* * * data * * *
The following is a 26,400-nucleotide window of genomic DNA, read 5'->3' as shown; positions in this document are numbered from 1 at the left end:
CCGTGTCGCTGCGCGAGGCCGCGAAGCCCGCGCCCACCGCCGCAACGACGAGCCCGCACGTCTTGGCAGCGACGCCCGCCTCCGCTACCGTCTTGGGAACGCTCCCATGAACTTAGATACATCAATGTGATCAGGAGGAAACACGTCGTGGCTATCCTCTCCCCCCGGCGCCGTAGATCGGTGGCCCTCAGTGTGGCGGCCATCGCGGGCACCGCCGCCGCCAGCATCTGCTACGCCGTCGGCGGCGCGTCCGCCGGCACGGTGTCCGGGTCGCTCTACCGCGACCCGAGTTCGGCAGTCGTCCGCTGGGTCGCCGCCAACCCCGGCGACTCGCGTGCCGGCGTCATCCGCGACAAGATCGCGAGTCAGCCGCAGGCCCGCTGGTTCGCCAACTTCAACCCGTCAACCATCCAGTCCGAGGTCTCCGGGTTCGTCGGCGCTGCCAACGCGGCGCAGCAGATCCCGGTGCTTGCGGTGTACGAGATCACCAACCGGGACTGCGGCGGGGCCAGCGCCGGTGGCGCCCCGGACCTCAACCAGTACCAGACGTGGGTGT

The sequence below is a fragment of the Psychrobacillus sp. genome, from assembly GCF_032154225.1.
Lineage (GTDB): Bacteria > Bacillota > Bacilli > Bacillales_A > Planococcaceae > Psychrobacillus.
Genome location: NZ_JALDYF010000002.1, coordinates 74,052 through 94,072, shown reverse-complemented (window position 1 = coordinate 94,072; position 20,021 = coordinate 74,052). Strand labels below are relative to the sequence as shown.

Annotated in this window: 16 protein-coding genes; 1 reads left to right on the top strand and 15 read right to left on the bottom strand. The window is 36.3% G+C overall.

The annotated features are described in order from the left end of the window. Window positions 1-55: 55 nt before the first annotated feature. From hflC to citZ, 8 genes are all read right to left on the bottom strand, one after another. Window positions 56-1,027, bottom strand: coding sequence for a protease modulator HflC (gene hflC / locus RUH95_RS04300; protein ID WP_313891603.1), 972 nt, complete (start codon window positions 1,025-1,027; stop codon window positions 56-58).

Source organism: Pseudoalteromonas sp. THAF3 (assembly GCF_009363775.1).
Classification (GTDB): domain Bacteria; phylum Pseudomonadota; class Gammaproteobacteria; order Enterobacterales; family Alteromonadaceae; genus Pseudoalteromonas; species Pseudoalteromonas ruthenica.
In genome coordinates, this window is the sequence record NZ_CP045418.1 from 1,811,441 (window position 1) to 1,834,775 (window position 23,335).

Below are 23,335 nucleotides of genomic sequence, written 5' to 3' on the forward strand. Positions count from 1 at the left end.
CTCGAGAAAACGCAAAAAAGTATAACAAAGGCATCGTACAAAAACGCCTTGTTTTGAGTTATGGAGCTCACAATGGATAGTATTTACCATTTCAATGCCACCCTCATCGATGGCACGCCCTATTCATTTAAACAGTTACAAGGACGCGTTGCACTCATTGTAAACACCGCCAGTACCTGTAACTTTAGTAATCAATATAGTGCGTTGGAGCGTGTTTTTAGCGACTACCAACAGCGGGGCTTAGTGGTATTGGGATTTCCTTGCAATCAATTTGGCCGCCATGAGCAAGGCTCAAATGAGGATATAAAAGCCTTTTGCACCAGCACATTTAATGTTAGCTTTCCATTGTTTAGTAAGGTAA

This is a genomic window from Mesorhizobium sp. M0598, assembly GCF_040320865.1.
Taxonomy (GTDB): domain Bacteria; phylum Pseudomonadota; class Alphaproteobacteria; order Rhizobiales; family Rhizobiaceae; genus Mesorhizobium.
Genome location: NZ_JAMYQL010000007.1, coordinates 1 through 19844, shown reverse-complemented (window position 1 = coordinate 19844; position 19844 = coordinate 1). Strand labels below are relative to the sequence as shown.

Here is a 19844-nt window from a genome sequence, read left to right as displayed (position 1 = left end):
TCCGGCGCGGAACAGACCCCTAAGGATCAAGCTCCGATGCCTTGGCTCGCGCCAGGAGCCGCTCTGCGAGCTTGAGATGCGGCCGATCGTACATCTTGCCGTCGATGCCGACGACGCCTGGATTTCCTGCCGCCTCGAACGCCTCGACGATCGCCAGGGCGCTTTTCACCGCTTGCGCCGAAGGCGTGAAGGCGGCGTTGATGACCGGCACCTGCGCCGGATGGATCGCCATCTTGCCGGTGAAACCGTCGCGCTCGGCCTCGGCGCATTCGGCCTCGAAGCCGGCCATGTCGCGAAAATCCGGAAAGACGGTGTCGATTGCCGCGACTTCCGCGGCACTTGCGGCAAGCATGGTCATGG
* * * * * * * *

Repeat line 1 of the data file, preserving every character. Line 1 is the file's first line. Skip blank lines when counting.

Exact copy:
The following is a 26,400-nucleotide window of genomic DNA, read 5'->3' as shown; positions in this document are numbered from 1 at the left end: